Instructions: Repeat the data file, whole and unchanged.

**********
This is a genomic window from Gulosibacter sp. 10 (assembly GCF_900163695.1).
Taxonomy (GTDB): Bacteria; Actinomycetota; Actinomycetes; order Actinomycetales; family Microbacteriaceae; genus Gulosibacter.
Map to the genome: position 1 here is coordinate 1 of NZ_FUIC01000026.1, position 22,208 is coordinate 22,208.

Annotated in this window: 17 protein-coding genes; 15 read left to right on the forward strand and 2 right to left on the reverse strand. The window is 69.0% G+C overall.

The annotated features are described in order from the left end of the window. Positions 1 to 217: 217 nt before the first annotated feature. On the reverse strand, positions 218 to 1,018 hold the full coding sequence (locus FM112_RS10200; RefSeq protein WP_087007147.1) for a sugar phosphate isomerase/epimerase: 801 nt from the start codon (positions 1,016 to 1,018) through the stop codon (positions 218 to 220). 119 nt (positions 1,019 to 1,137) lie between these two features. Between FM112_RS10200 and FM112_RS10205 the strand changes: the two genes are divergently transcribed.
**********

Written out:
This is a genomic window from Gulosibacter sp. 10 (assembly GCF_900163695.1).
Taxonomy (GTDB): Bacteria; Actinomycetota; Actinomycetes; order Actinomycetales; family Microbacteriaceae; genus Gulosibacter.
Map to the genome: position 1 here is coordinate 1 of NZ_FUIC01000026.1, position 22,208 is coordinate 22,208.

Annotated in this window: 17 protein-coding genes; 15 read left to right on the forward strand and 2 right to left on the reverse strand. The window is 69.0% G+C overall.

The annotated features are described in order from the left end of the window. Positions 1 to 217: 217 nt before the first annotated feature. On the reverse strand, positions 218 to 1,018 hold the full coding sequence (locus FM112_RS10200; RefSeq protein WP_087007147.1) for a sugar phosphate isomerase/epimerase: 801 nt from the start codon (positions 1,016 to 1,018) through the stop codon (positions 218 to 220). 119 nt (positions 1,019 to 1,137) lie between these two features. Between FM112_RS10200 and FM112_RS10205 the strand changes: the two genes are divergently transcribed.